Ahh,friday night,the work week is over. I got home and had dinner,and instead of cracking open an ice cold beer,I decided to relax in a different way. I threw my fly rod into the car.A half hour later I was dropping my favorite nymph into the water.Oh,my favorite nymph,it is an olive beadhead caddis emerger,I guess I would call it my go to nymph.Once againthe trout were rising to dark greyish brown caddis.This didn't phase me because they were also jumping on my nymph.An hour and a half later I was making my way out after catching and releasing two fourteen inch and four ten to eleven inch browns.I made my way through the woods into a dark field which about two million fireflies had lit up for me.Well thats it for me,have a good weekend everybody, tight lines.
Todd
IF I am not flyfishing or bird hunting I must be doing something bad like working !!
Invicta
Tulare, CA

Posts: 23
Invicta on Jun 9, 2007June 9th, 2007, 2:52 pm EDT
It would be very easy to become jealous of you, Todd; what a wonderful way to relax after work.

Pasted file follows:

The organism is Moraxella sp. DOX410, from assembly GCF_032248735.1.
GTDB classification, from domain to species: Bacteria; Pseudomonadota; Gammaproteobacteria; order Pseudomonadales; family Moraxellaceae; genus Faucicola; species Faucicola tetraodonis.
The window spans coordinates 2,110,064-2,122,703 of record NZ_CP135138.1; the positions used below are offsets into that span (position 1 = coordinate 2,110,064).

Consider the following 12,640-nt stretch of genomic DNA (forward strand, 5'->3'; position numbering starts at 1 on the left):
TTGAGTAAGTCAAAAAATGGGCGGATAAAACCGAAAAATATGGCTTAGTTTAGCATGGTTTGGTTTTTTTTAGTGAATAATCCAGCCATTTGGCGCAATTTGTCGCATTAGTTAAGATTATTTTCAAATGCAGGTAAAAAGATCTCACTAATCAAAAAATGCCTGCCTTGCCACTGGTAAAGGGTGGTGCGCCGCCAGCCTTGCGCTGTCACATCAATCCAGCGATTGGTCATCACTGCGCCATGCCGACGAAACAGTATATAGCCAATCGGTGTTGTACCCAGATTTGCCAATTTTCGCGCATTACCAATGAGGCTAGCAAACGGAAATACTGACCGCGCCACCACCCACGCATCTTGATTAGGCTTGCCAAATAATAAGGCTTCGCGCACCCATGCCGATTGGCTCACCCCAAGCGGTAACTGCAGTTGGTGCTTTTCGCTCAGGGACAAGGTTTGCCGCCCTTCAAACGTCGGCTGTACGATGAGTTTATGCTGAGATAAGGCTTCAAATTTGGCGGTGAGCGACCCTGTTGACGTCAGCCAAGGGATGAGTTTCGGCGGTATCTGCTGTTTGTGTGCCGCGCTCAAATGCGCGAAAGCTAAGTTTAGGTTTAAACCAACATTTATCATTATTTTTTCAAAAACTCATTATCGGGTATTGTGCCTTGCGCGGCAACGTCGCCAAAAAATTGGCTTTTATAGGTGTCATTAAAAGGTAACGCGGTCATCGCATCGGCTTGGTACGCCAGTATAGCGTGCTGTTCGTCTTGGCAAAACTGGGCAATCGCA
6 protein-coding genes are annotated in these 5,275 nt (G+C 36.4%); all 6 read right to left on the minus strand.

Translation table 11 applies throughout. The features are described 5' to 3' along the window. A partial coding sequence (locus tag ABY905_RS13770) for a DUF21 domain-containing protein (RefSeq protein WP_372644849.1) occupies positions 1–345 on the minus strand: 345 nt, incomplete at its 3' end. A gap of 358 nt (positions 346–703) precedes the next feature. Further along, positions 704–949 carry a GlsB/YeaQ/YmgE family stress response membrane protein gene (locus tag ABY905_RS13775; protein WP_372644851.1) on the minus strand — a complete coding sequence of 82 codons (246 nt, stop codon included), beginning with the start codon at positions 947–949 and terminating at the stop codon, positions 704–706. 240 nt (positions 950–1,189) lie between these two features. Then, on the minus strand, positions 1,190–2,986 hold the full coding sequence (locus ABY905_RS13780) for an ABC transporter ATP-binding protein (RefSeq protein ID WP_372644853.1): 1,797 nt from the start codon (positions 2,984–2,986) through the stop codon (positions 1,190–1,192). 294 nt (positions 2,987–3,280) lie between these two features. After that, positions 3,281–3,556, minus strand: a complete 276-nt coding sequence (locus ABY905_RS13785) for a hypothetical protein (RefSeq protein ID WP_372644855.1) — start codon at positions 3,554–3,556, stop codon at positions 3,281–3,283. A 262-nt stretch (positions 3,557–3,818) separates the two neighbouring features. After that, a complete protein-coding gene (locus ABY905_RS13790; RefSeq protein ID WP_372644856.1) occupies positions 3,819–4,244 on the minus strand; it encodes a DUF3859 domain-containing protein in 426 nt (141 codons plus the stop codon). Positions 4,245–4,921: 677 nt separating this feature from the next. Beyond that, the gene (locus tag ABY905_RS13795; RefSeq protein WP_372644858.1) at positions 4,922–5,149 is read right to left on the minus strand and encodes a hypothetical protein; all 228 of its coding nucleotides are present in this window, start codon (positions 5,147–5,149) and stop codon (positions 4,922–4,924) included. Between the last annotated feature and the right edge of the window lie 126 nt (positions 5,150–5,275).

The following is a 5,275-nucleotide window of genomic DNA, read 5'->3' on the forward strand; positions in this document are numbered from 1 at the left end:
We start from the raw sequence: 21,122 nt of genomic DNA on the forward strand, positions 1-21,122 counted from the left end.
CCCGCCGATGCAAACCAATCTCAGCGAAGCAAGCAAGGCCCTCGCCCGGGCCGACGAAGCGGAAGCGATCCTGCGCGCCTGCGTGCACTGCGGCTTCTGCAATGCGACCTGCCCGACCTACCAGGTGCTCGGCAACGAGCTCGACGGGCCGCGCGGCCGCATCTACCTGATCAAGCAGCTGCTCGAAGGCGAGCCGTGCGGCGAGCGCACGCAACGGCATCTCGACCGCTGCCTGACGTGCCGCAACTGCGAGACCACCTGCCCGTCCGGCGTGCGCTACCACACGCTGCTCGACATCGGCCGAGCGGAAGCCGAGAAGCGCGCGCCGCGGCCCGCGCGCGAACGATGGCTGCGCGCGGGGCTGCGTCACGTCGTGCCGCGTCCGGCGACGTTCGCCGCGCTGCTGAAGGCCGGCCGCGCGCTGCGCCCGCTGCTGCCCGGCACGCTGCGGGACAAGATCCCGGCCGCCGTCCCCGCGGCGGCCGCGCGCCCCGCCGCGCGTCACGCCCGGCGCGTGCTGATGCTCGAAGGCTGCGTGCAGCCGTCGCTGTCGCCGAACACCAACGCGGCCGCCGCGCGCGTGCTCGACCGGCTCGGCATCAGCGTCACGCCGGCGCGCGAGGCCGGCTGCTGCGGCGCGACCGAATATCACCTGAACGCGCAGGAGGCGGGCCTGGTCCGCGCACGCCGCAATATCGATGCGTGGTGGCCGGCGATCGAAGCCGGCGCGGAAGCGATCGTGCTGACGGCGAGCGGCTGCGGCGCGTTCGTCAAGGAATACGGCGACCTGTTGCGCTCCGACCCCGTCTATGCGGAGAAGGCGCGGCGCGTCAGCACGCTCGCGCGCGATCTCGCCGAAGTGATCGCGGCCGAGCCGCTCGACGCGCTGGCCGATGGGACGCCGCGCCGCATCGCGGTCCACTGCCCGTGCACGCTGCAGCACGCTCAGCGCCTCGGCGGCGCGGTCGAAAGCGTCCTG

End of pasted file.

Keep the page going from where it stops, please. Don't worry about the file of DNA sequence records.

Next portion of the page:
I do have a suggestion for those times that you need some type of wet/nymph strike indicator, but either the pattern or the water conditions warrant a truly delicate approach – something you may need working with midge patterns, or low water summer conditions. Grease lightly the entire leader, but exclude the tippet. The pattern will sink along with the tippet; the remainder of your leader will act as surface support keeping all off the bottom. The junction of the tippet and leader will act as an extremely sensitive strike indicator, with little disturbance to the fish. You may wish to paint that knot junction white with a Mean Streak marker. When you are tired of the greased leader, wash it off with Lava hand soap. Just as an added benefit – the greased leader will pick up easier and cause less surface disturbance in pocket water than one that is untreated. I fish a lot of pocket water, and this system has worked well for me for a number of years.

John
Martinlf
Martinlf's profile picture
Moderator
Palmyra PA

Posts: 3047
Martinlf on Jun 9, 2007June 9th, 2007, 5:56 pm EDT
Great advice; thanks, John.
"He spread them a yard and a half. 'And every one that got away is this big.'"

--Fred Chappell
Flyfisher06
argyle ny near saratoga

Posts: 48
Flyfisher06 on Jun 12, 2007June 12th, 2007, 9:56 pm EDT
Thanks John if Iwas going to use any kind of indicator I think I would use your advise but I enjoy nymphing by feel I may miss a bunch but it just feels great when I can beat the little guys to the punch Todd
IF I am not flyfishing or bird hunting I must be doing something bad like working !!